All organisms have the potential to reproduce. Reproduction is one of the 7 characteristics of life (8 if you study EdExcel IGCSE Biology…..) and of course it means the ability to produce new individuals. But over the 4 billion or so years life has been around on the planet, evolution has developed a myriad ways of producing new individuals. So as biologists are simple folk (well all the ones I work with are….), it makes sense to group different reproductive strategies together to make it easier to understand.
The major distinction between different ways of reproducing is to divide them into asexual and sexual reproduction. This works fairly well, although it seems to be a subject many GCSE students don’t understand too well. So here goes….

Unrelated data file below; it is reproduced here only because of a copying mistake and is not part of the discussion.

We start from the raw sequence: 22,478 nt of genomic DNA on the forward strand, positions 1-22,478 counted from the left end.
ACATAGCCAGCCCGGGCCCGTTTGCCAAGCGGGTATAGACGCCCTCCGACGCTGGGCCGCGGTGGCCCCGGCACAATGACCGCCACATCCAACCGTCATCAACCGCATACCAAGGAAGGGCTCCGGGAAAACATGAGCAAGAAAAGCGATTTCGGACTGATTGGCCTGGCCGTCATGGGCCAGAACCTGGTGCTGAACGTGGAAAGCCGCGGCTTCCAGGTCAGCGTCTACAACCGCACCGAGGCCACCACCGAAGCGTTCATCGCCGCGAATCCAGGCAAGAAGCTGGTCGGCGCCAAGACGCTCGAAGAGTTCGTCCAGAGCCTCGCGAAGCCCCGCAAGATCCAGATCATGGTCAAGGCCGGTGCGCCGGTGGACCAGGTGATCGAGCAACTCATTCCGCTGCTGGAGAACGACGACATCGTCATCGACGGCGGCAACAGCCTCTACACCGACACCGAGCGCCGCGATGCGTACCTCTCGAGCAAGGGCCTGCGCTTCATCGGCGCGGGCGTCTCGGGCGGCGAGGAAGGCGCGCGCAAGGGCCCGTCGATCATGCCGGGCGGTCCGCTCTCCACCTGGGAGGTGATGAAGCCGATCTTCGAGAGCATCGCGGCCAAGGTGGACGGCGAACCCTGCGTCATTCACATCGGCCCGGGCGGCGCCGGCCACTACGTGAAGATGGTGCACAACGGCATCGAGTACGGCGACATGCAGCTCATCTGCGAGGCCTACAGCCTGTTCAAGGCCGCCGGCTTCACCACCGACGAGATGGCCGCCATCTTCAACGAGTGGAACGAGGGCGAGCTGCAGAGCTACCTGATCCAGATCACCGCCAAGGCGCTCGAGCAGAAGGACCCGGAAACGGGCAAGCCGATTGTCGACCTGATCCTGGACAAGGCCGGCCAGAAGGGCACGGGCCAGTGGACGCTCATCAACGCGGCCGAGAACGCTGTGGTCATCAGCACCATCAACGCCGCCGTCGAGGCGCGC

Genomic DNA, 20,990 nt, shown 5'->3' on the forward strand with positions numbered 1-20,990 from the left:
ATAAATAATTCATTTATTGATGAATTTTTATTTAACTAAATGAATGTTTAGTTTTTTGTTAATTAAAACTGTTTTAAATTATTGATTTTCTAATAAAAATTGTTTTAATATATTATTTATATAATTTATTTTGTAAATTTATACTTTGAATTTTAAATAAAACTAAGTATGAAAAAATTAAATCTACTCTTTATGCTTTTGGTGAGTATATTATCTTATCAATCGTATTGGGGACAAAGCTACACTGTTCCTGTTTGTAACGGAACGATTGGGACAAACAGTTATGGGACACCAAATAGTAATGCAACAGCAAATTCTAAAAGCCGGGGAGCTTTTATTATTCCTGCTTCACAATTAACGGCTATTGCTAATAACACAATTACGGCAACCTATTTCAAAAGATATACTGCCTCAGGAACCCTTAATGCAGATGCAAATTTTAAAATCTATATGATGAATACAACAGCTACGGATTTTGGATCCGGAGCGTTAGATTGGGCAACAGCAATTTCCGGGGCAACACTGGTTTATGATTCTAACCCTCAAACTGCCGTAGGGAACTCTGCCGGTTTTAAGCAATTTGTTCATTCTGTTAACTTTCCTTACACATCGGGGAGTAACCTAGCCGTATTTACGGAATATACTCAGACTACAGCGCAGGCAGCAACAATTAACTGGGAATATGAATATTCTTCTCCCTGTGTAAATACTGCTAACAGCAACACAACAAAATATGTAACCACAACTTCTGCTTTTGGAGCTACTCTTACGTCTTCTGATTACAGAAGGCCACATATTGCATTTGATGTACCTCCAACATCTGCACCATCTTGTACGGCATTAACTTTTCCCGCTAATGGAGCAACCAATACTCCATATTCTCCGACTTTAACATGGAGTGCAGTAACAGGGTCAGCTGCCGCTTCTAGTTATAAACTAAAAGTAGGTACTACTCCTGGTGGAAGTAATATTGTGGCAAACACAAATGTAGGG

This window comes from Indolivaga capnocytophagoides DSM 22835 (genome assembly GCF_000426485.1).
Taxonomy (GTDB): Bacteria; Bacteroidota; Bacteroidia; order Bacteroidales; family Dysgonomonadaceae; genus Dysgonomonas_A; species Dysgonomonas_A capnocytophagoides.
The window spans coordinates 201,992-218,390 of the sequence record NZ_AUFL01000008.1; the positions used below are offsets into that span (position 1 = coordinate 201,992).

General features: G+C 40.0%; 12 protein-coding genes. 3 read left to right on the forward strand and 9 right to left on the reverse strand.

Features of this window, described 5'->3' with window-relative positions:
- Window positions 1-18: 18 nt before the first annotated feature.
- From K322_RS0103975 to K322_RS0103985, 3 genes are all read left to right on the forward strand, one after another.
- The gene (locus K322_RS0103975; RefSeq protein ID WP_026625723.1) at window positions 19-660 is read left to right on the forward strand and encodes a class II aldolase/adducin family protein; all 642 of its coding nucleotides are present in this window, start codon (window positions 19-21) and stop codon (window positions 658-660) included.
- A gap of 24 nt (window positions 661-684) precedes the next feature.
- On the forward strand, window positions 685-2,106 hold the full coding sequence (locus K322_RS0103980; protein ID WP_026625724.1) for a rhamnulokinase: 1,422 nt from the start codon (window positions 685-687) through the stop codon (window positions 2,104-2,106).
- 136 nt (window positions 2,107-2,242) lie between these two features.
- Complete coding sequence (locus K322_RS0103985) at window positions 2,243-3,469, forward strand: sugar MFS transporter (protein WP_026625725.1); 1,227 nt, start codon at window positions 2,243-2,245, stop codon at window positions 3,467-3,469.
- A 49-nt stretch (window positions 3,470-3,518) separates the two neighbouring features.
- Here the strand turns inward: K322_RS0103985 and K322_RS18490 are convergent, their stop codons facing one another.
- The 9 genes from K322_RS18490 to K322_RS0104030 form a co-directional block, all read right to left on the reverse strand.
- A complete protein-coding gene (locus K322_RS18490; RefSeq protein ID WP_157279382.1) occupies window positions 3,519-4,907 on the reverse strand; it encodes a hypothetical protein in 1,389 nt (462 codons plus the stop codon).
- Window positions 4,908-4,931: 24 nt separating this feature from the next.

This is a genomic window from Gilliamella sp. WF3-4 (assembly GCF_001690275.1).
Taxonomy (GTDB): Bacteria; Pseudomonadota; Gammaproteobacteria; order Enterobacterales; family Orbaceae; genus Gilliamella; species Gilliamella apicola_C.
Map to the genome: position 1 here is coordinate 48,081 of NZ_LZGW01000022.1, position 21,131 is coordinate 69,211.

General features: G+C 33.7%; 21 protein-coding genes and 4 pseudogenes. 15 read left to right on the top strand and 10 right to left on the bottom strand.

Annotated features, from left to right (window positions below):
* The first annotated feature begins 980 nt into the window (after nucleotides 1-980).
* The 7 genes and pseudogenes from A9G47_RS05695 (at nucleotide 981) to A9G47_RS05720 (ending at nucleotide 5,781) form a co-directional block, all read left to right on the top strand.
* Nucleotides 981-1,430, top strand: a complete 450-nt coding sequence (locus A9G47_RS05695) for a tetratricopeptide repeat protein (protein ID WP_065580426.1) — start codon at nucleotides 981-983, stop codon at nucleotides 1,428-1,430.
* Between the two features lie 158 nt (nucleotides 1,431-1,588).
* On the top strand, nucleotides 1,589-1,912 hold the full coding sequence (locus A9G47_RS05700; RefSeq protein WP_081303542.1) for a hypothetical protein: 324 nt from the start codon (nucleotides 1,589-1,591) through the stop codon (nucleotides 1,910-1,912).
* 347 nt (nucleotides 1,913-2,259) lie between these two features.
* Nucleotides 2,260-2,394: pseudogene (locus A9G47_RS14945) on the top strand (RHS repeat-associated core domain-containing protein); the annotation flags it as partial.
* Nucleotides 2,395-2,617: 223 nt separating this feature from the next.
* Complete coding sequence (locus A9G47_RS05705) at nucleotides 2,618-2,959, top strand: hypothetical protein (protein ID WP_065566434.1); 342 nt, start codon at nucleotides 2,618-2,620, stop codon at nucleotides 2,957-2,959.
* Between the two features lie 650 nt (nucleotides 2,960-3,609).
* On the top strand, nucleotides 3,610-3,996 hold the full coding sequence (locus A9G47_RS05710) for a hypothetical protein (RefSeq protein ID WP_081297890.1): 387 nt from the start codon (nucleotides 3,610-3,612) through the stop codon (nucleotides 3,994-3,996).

The first big idea to dispel is that the number of parents involved determines whether reproduction is sexual or asexual. Too often I am told that asexual involves one parent, sexual two. But although this works in most cases, sexual reproduction can happen with only one parent, for example in flowering plants that self-pollinate. So we need a different way of deciding whether reproduction is sexual or asexual.
And in fact a clear distinction does exist and it is to do with genetics. If the offspring produced are genetically identical to the parent (i.e. a clone) then it is an asexual form of reproduction. If the offspring produced are genetically different to the parents, then it is sexual.